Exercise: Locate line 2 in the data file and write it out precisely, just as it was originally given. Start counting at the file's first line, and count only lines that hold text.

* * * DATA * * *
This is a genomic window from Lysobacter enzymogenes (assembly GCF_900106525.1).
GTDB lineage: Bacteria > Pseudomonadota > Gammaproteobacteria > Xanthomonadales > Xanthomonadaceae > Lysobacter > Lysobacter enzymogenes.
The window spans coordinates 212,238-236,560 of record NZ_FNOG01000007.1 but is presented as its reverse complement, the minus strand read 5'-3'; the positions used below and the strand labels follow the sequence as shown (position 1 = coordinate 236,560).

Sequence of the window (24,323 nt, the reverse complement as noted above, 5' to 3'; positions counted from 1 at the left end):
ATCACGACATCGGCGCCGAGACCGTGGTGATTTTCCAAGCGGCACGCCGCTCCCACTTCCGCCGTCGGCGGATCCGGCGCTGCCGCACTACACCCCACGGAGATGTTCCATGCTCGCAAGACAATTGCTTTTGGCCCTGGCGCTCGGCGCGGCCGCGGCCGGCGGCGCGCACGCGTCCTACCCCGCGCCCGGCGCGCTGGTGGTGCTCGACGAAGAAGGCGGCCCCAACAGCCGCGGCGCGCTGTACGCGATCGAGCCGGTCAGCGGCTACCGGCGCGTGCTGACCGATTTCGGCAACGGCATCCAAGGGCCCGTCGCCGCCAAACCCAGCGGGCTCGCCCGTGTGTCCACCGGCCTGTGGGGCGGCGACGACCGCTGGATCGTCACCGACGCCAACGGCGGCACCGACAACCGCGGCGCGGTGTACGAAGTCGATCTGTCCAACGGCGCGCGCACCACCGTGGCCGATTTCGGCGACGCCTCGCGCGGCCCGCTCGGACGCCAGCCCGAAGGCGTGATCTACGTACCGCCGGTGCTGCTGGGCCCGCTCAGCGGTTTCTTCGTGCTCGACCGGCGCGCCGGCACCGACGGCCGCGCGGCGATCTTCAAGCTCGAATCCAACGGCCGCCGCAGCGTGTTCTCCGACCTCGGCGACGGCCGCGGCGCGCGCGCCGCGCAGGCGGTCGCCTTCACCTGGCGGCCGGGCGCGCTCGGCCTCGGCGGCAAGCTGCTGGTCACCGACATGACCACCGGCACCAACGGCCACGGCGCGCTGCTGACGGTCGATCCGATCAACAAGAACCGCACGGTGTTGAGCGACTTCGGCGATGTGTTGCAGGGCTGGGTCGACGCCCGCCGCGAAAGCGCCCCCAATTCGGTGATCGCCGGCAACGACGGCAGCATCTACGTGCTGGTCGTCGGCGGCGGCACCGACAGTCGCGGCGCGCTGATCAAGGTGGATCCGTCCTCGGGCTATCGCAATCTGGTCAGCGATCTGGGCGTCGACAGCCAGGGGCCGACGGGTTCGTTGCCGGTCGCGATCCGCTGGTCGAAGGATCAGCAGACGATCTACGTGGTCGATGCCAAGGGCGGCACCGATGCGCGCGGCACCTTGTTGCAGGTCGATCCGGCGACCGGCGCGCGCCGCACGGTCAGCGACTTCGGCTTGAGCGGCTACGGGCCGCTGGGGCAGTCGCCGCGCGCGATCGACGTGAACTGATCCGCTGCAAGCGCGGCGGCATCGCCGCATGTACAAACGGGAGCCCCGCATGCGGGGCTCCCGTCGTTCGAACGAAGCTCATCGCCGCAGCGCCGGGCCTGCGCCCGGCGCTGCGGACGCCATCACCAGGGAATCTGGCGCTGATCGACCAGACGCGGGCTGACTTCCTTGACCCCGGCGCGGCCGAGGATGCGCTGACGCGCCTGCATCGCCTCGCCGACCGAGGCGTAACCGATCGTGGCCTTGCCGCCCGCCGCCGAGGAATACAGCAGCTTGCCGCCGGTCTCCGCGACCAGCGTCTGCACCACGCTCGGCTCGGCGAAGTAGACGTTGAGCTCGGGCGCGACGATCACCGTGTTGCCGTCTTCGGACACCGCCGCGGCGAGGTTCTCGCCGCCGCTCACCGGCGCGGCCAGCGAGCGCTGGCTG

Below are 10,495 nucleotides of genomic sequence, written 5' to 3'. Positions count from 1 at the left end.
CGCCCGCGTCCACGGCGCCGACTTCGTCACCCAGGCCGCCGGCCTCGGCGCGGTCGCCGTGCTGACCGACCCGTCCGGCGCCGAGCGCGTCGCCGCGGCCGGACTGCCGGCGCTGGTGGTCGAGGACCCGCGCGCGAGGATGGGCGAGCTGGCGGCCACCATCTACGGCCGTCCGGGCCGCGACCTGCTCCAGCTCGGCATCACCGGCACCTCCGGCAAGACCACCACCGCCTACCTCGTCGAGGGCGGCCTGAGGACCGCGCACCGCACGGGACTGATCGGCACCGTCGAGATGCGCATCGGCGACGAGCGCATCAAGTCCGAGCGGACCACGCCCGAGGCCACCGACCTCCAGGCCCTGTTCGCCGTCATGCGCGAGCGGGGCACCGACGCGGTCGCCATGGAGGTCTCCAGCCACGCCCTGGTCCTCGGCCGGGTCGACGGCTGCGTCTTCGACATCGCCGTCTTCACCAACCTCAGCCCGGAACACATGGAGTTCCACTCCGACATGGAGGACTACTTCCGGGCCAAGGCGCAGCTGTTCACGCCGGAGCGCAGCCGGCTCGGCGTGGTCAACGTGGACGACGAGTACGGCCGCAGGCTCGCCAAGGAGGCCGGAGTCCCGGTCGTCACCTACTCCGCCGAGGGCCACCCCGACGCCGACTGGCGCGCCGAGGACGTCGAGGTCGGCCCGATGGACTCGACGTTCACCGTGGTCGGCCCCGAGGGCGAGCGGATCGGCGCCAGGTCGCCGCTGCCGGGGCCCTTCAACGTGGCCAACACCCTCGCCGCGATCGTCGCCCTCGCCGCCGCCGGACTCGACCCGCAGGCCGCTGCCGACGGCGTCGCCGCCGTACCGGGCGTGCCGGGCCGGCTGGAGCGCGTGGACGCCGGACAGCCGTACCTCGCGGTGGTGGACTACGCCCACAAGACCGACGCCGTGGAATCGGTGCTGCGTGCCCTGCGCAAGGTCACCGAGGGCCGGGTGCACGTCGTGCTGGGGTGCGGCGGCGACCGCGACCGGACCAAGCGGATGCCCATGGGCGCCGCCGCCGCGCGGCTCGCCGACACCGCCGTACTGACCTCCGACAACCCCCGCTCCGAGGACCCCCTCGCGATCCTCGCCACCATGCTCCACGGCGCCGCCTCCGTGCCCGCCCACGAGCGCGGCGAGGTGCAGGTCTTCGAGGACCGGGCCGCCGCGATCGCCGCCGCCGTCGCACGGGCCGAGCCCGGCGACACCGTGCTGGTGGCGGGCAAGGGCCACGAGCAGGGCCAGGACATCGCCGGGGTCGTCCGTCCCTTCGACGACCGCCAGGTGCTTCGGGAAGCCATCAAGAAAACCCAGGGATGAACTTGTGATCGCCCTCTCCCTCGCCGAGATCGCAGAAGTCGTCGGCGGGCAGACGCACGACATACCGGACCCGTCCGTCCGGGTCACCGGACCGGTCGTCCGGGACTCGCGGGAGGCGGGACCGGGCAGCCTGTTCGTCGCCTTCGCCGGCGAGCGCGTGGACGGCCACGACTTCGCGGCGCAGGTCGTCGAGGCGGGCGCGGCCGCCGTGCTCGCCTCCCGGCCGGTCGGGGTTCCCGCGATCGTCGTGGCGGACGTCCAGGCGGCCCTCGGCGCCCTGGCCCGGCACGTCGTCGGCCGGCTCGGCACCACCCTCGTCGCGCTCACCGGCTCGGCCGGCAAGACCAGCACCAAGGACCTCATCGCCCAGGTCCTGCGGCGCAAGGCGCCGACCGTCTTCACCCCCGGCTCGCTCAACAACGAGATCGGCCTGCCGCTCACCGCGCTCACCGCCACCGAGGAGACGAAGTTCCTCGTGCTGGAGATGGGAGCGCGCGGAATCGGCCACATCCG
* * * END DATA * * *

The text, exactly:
GTDB lineage: Bacteria > Pseudomonadota > Gammaproteobacteria > Xanthomonadales > Xanthomonadaceae > Lysobacter > Lysobacter enzymogenes.